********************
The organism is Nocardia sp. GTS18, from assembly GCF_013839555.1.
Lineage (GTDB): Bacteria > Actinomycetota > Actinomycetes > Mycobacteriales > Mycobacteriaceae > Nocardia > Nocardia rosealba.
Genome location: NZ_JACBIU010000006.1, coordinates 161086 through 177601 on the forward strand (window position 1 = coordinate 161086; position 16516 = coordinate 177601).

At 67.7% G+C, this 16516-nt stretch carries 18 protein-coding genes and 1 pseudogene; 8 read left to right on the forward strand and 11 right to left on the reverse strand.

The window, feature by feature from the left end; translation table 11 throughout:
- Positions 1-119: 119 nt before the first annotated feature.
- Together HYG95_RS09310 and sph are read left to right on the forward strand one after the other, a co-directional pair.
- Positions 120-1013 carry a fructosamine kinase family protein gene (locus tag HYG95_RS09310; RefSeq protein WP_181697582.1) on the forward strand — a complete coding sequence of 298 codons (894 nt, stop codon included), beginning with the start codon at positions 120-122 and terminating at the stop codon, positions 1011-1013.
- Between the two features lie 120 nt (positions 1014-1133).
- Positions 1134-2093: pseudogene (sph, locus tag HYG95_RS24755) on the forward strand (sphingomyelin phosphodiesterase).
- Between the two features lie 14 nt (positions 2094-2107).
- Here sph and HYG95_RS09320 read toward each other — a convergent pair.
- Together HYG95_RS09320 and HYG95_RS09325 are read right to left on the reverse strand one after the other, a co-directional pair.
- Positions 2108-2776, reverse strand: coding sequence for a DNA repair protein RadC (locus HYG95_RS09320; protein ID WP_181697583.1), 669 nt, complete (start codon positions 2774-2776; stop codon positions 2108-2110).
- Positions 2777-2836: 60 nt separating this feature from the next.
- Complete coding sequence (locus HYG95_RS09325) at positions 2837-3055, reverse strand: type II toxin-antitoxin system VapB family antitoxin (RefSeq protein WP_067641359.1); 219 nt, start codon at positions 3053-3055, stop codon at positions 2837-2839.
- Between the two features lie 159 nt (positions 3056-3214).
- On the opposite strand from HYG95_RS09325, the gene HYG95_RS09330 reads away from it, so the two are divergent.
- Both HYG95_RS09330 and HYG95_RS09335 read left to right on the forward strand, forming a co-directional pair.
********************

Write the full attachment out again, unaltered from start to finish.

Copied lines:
The organism is Nocardia sp. GTS18, from assembly GCF_013839555.1.
Lineage (GTDB): Bacteria > Actinomycetota > Actinomycetes > Mycobacteriales > Mycobacteriaceae > Nocardia > Nocardia rosealba.
Genome location: NZ_JACBIU010000006.1, coordinates 161086 through 177601 on the forward strand (window position 1 = coordinate 161086; position 16516 = coordinate 177601).

At 67.7% G+C, this 16516-nt stretch carries 18 protein-coding genes and 1 pseudogene; 8 read left to right on the forward strand and 11 right to left on the reverse strand.

The window, feature by feature from the left end; translation table 11 throughout:
- Positions 1-119: 119 nt before the first annotated feature.
- Together HYG95_RS09310 and sph are read left to right on the forward strand one after the other, a co-directional pair.
- Positions 120-1013 carry a fructosamine kinase family protein gene (locus tag HYG95_RS09310; RefSeq protein WP_181697582.1) on the forward strand — a complete coding sequence of 298 codons (894 nt, stop codon included), beginning with the start codon at positions 120-122 and terminating at the stop codon, positions 1011-1013.
- Between the two features lie 120 nt (positions 1014-1133).
- Positions 1134-2093: pseudogene (sph, locus tag HYG95_RS24755) on the forward strand (sphingomyelin phosphodiesterase).
- Between the two features lie 14 nt (positions 2094-2107).
- Here sph and HYG95_RS09320 read toward each other — a convergent pair.
- Together HYG95_RS09320 and HYG95_RS09325 are read right to left on the reverse strand one after the other, a co-directional pair.
- Positions 2108-2776, reverse strand: coding sequence for a DNA repair protein RadC (locus HYG95_RS09320; protein ID WP_181697583.1), 669 nt, complete (start codon positions 2774-2776; stop codon positions 2108-2110).
- Positions 2777-2836: 60 nt separating this feature from the next.
- Complete coding sequence (locus HYG95_RS09325) at positions 2837-3055, reverse strand: type II toxin-antitoxin system VapB family antitoxin (RefSeq protein WP_067641359.1); 219 nt, start codon at positions 3053-3055, stop codon at positions 2837-2839.
- Between the two features lie 159 nt (positions 3056-3214).
- On the opposite strand from HYG95_RS09325, the gene HYG95_RS09330 reads away from it, so the two are divergent.
- Both HYG95_RS09330 and HYG95_RS09335 read left to right on the forward strand, forming a co-directional pair.